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What is the procedure for washing hands before a meal?

by Rabbi Naftali Silberberg


Library » Daily Life » Eating | Subscribe | What is RSS?


The laws of Netilat Yadayim for a meal are quite complex. The following is not to be viewed as a comprehensive compilation of all the pertinent laws. We mention only the most basic laws which are applicable on a daily basis. 

– Before eating a food upon which the Hamotzie blessing is recited (such as bread or Matzah), one must ritually wash both hands. If one eats more than 1.89 ounces of such a food, than the Netilat Yadayim blessing is also recited.

– Before Netilat Yadayim the hands must be free of anything which will obstruct the waters from reaching the entire surface of the hand. Therefore:

1) The hands must be completely clean beforehand (wash up before you wash up...). Only dirt with substance poses a problem; an ink stain, for example, is not considered an obstruction. 

2) All rings should be removed.

3) If there is a bandage or Band-Aid on the hand which is painful to remove, one may wash Netilat Yadayim without removing it.

– The Netilat Yadayim must be poured from a cup which is complete without any cracks or punctures. If the cup has a spout, the water must be poured from the side of the rim which is not “spouted.”

– Water is poured twice* on the right hand and then twice on the left hand. According to Kabbalah, the cup should originally be lifted with the right hand, and be handed over to the left hand which then pours the water onto the right hand. (Left-handed people reverse this entire procedure). Those who follow Chabad custom wash each hand three times . There must be sufficient water so that the entire hand is covered by water until the wrist with each pouring. The fingers should be slightly separated to allow water to cover their entire surface.

– After the washing, the hands are raised above shoulder height and the following blessing is recited:**

Baruch atta Ado-noy Elo-hai-nu Melech ha'olam asher kid-sha-nu b'mitz-vo-tav v'tzi-vanu al Netilat Yadayim.
[Blessed are you, Lord our G-d, King of the universe, who has sanctified us with His commandments, and commanded concerning the washing of the hands.]

After reciting the blessing the two hands should be rubbed together and then dried. Bread is not to be eaten while the hands are still wet.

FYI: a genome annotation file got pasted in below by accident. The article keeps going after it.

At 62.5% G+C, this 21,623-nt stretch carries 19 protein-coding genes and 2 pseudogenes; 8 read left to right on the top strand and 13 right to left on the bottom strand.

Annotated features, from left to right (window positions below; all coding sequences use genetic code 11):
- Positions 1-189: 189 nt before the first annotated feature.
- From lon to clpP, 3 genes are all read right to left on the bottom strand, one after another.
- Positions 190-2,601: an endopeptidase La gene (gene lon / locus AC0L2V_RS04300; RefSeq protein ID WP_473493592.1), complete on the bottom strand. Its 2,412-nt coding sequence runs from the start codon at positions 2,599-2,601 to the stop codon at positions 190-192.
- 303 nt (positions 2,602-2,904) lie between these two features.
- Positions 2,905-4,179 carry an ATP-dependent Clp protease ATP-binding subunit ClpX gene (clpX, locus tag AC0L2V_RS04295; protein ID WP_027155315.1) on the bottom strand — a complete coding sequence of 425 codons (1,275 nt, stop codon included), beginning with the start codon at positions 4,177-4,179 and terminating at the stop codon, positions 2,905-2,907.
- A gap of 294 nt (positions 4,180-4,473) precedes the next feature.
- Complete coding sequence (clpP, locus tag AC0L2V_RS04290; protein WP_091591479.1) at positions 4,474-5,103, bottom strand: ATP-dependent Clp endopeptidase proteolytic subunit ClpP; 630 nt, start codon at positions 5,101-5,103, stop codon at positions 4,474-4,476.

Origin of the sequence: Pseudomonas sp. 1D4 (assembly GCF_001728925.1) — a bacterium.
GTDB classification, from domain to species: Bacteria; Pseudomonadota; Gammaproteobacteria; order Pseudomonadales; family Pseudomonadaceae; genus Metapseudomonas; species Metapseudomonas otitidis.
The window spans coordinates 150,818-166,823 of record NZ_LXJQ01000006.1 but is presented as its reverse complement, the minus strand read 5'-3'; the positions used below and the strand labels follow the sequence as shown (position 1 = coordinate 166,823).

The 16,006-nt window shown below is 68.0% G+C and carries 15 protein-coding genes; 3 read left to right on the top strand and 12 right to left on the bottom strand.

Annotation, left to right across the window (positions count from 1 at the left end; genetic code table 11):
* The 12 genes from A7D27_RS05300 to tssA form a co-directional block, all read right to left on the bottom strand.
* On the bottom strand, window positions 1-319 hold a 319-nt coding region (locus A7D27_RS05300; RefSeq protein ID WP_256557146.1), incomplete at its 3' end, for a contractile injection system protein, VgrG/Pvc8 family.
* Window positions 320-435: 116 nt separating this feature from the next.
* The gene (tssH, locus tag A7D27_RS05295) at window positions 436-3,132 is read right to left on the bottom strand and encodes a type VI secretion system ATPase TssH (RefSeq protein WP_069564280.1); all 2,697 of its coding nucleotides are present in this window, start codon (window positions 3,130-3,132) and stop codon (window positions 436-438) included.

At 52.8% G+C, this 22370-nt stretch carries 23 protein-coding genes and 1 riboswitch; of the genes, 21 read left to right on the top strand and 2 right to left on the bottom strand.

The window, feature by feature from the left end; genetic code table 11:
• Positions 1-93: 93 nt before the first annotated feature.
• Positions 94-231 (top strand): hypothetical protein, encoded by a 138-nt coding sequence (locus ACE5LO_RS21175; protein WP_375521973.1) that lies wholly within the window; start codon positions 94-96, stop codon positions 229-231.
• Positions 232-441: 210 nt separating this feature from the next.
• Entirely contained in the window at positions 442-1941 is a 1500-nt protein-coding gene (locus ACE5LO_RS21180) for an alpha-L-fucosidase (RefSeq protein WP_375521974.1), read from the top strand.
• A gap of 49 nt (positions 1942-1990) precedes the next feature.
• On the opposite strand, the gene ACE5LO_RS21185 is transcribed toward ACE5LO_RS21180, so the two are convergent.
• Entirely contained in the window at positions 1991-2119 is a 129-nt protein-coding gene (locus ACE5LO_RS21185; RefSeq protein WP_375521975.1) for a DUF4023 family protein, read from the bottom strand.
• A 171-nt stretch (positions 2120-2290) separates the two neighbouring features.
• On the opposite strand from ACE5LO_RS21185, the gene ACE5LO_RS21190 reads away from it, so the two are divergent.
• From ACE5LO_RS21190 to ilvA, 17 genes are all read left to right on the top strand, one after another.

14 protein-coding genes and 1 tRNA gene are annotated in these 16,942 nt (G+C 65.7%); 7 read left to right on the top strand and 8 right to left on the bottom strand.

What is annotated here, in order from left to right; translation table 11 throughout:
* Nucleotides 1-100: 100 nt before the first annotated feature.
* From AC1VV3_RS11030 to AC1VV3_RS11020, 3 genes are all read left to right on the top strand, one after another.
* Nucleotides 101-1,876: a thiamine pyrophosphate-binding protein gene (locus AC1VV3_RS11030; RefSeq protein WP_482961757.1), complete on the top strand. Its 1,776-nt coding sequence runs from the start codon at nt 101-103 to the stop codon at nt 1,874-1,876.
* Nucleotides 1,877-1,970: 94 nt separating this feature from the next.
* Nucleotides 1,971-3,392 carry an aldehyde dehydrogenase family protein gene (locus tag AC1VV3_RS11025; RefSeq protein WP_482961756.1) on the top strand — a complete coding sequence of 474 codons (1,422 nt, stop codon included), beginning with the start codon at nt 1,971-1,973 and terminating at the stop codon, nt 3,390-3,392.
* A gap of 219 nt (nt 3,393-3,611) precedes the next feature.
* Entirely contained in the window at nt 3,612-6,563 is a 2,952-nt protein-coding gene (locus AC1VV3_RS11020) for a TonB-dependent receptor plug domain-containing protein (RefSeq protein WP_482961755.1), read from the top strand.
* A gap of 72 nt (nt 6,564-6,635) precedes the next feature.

– If there is a Kosher Mikvah (or river, stream, lake or ocean) available, you may dip your hands in there in lieu of Netilat Yadayim.

– If one is traveling, and there is no water to be found for a distance of 72 minutes forward in the journey or 18 minutes rearward, one may eat bread without touching it – either the bread must be wrapped in a napkin or the hands must be covered with gloves.

– One who uses the facilities, touches a part of the body which is normally covered, or scratches his scalp during a meal, must wash again. The blessing, however, is not repeated.

*With the first pouring of water, the hands become pure but the water becomes impure. We therefore pour water a second time in order to purify the first waters. The Chabad custom is to pour water on each hand a third time just in case the second pouring didn’t reach all the impure waters of the first pouring.

**Generally, blessings are recited before actually performing a Mitzvah (e.g. before putting on Tefillin, before lighting the Chanukah candles). Netilat Yadayim is an exception to this rule. Since hands are often unclean before the washing, one waits until afterwards to say the blessing. Furthermore, drying one’s hands is also part of the Mitzvah (when washing for bread), so the blessing does precede at least part of the Mitzvah.


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(pl. Mitzvot). A commandment from G-d. Mitzvah also means a connection, for a Jew connects with G–d through fulfilling His commandments.
(pl. Matzot). Unleavened bread which is eaten on Passover, especially at the Passover Seder (feast), commemorating the Matzah which the Jews ate upon leaving Egypt. It consists of only flour and water and resembles a wheat cracker.
Black leather boxes containing small scrolls with passages of the Bible written on them. Every day, aside for Sabbath and Jewish holidays, the adult Jewish male is required to wrap the Tefillin--by means of black leather straps--around the weaker arm and atop the forehead.
Literally means "fit." Commonly used to describe foods which are permitted by Jewish dietary laws, but is also used to describe religious articles (such as a Torah scroll or Sukkah) which meet the requirements of Jewish law.
A ritual bath where one immerses to become spiritually pure. After her menstrual cycle, a woman must immerse in the Mikvah before resuming marital relations.
Chabad, an acronym for Wisdom, Knowledge, and Understanding, is the name of a Chassidic Group founded in the 1770s. Two of the most fundamental teachings of Chabad are the intellectual pursuit of understanding the divine and the willingness to help every Jew who has a spiritual or material need.
An eight day mid-winter holiday marking: 1) The miraculous defeat of the mighty Syrian-Greek armies by the undermanned Maccabis in the year 140 BCE. 2) Upon their victory, the oil in the Menorah, sufficient fuel for one night only, burned for eight days and nights.
Jewish mysticism. The word Kaballah means "reception," for we cannot physically perceive the Divine, we merely study the mystical truths which were transmitted to us by G-d Himself through His righteous servants.
The blessing recited over bread, Challah, or Matzah.
It is forbidden to erase or deface the name of G-d. It is therefore customary to insert a dash in middle of G-d's name, allowing us to erase or discard the paper it is written on if necessary.